Dominguez said the government would never take the threat posed by COVID-19 lightly, as it must continue protecting lives in ways that do not prevent people from earning a living.
“This is a tough decision to make but we need to do this. Revving up the economy essentially means raising consumer and investor confidence, which requires some functional level of interaction among groups and individuals,” he said.
“We are asking all Filipinos to cultivate in themselves a renewed sense of confidence through continued vigilance–not out of fear, but with the knowledge that most factors of viral transmission are under our personal control,” he said.
Dominguez said the government remained fully committed to implementing the “Build, Build, Build” infrastructure program with more projects focused in the areas of health, education, housing, and water and sanitation.
The national government is working round-the-clock to minimize the socio-economic impact of the coronavirus disease 2019 (Covid-19) pandemic and to ensure sustainable recovery of the economy, Malacañang said on Wednesday.
Ahead of President Duterte’s fifth state of the nation address (SONA) on July 27, Executive Secretary Salvador Medialdea made this assurance during the first of three pre-SONA forums aired over state-run PTV-4.
“We have been relentless in mobilizing every resource and seeking every opportunity to attain better days for our nation. We are confident that in spite of the continuation of this health crisis, our economy can resume its growth trajectory and that our economic and infrastructure development will generate jobs for Filipino workers enabling them to provide a more comfortable life for their families,” he said in his speech.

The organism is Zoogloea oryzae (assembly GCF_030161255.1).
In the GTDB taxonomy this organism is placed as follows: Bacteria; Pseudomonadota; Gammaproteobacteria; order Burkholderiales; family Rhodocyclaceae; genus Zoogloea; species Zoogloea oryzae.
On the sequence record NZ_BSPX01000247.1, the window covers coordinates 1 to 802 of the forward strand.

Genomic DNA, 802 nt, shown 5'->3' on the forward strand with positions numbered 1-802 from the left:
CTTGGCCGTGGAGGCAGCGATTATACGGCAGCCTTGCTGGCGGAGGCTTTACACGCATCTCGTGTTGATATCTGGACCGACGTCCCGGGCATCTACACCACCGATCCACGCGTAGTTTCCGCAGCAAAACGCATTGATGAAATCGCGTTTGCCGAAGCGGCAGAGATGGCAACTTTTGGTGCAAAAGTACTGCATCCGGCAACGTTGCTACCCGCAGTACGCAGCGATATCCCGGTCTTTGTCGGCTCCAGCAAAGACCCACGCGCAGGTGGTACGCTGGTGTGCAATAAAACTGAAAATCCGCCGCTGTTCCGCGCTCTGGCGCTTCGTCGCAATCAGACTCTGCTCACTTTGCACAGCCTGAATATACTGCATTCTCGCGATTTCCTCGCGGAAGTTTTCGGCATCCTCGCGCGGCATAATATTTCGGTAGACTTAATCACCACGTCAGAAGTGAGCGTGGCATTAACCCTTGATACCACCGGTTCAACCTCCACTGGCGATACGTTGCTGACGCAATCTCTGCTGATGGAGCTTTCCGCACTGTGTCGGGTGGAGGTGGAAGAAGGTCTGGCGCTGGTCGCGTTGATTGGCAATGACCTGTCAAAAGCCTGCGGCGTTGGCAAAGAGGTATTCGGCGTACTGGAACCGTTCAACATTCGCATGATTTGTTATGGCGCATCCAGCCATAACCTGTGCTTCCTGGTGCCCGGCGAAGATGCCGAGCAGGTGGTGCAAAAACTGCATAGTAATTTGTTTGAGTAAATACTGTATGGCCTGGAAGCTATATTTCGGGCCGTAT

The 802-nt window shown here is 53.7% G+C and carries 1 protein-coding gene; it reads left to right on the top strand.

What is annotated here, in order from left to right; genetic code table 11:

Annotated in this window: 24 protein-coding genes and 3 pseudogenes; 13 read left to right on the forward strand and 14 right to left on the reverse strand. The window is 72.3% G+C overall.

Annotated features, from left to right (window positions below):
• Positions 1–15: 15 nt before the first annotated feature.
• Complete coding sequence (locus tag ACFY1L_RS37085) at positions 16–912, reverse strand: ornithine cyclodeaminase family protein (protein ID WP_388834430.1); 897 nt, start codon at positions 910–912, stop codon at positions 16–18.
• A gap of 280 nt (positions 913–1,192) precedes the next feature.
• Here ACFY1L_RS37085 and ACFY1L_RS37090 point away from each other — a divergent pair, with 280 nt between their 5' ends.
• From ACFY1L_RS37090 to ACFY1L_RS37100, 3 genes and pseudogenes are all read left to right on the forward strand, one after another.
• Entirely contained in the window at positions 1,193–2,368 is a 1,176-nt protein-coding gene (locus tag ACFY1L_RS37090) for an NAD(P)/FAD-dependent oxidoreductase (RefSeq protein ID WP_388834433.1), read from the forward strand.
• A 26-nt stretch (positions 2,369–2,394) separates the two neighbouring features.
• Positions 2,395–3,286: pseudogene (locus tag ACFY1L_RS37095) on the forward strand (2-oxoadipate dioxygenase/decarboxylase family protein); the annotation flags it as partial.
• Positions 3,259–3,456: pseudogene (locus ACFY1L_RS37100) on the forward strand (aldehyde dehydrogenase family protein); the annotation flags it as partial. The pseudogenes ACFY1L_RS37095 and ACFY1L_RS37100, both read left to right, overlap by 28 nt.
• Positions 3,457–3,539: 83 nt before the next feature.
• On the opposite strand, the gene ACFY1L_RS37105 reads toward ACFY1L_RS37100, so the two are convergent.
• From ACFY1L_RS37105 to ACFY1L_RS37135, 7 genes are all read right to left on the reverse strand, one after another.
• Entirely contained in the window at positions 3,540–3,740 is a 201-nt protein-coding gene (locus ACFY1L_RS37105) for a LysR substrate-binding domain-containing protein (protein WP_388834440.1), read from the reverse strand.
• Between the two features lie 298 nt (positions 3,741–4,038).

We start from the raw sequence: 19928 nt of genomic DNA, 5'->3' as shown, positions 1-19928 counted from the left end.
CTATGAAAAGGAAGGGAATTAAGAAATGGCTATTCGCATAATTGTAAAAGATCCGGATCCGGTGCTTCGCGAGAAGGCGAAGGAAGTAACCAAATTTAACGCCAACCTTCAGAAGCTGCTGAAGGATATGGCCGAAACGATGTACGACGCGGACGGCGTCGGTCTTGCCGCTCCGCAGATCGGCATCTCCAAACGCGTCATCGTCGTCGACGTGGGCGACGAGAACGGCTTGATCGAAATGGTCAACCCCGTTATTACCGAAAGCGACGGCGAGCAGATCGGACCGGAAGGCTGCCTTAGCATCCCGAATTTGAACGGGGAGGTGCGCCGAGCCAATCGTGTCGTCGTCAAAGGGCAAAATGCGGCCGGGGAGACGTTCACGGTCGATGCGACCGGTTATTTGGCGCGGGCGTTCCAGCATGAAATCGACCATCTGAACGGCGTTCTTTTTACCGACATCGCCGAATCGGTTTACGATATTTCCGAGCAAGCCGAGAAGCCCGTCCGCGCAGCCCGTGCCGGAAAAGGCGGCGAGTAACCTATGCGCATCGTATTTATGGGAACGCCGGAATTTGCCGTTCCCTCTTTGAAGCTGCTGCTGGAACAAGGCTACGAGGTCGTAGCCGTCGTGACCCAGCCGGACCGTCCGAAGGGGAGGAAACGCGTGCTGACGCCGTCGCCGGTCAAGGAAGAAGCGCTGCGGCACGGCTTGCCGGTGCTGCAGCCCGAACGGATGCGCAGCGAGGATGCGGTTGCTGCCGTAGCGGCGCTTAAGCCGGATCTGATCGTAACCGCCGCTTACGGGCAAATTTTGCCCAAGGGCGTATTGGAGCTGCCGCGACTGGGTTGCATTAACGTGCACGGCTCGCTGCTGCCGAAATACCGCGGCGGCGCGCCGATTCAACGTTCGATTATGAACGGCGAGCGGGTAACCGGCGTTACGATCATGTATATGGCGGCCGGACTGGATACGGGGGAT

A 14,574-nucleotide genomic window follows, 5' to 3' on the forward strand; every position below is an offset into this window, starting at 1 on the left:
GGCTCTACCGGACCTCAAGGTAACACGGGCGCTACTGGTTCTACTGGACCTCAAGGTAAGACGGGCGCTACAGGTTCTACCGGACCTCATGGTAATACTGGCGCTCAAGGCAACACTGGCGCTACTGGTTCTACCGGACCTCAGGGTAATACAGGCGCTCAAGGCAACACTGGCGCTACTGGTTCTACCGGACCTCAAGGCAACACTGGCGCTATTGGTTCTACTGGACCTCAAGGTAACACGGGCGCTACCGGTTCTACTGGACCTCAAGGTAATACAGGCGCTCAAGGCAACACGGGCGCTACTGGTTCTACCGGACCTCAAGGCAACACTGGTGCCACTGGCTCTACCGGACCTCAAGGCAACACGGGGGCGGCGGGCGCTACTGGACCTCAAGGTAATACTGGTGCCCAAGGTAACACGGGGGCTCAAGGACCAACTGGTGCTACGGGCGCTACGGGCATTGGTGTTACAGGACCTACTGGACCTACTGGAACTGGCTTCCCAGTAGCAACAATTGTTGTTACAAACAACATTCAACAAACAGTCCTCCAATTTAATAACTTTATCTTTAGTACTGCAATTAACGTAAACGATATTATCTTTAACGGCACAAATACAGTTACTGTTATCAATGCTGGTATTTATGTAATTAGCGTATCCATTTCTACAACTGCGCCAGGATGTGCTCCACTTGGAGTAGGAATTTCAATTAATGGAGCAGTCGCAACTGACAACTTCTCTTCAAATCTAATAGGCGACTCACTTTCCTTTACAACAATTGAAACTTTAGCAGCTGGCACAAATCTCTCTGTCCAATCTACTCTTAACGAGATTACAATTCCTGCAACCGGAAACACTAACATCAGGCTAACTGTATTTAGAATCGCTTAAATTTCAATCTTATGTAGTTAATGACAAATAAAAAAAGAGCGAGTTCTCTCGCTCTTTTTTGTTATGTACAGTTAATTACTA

Medialdea acknowledged that the country will continue to face “immense challenges’ until a COVID-19 vaccine becomes available. However, he also said the President will not lose focus on his priority to “save lives and protect communities” by taking immediate action.
Among these actions, he said was the President’s imposition of strong quarantine guidelines to prevent the spread of the virus.
He said the President also rolled out “the largest economic protection program in our history” such as the small business wage subsidy (SBWS) for small business workers and social amelioration program for informal sector families while the government proceeded to enhance and establish health facilities across the country.
“The government is spending as much as it can to support our less privileged countrymen,” he said.
Budget Secretary Wendel Avisado, meanwhile, said the country has enough funds in its war chest to respond, fight and mitigate the impact of the COVID-19 pandemic,.